Postpartum Depression

Postpartum depression (PPD), “postpartum” meaning “after pregnancy,” is a serious mental health concern that most often affects mothers within the first year after the baby’s birth. Though it most often affects the parent who has given birth, it can affect any new parent. PPD is common: Between 10% and 20% of new mothers experience it.

This mental health concern is one of a group of mood issues that occur around the time of childbirth. This group is referred to as perinatal mood disorders. Other mood issues included in this group include postpartum anxiety, postpartum psychosis, and antenatal depression, or depression during pregnancy.

It’s normal to feel fatigued, stressed, or anxious after having a child. It’s also common to worry about being a good parent or making the right choices for the baby and the family. New parents often experience tearfulness, a low mood, fatigue, and other symptoms for two or three weeks after childbirth.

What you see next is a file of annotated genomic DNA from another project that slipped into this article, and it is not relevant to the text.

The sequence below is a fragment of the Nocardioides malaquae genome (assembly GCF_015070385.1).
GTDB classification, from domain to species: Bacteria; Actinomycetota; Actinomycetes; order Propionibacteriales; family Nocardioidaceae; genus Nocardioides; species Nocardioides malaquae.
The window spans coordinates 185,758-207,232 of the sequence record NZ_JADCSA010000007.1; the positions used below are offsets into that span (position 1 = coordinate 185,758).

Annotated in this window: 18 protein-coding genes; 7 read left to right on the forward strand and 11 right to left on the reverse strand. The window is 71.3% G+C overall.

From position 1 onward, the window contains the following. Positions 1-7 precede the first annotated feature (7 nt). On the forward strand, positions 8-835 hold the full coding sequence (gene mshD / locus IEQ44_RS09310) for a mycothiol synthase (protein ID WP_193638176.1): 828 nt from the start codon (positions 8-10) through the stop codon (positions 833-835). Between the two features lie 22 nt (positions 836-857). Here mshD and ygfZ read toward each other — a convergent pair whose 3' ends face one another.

But if feelings of sadness, hopelessness, or excessive worry persist, or if you have thoughts about harming yourself or your baby, you may have postpartum depression. It’s important to reach out for help. Your doctor can help you find a therapist or counselor who can offer support and treatment.

It’s especially important to seek emergency help right away if you have delusions or hallucinations, paranoid thoughts, confusion, or persistent thoughts of hurting yourself or your baby. These signs can indicate postpartum psychosis, a rare but serious issue.

 

Read more at GoodTherapy.org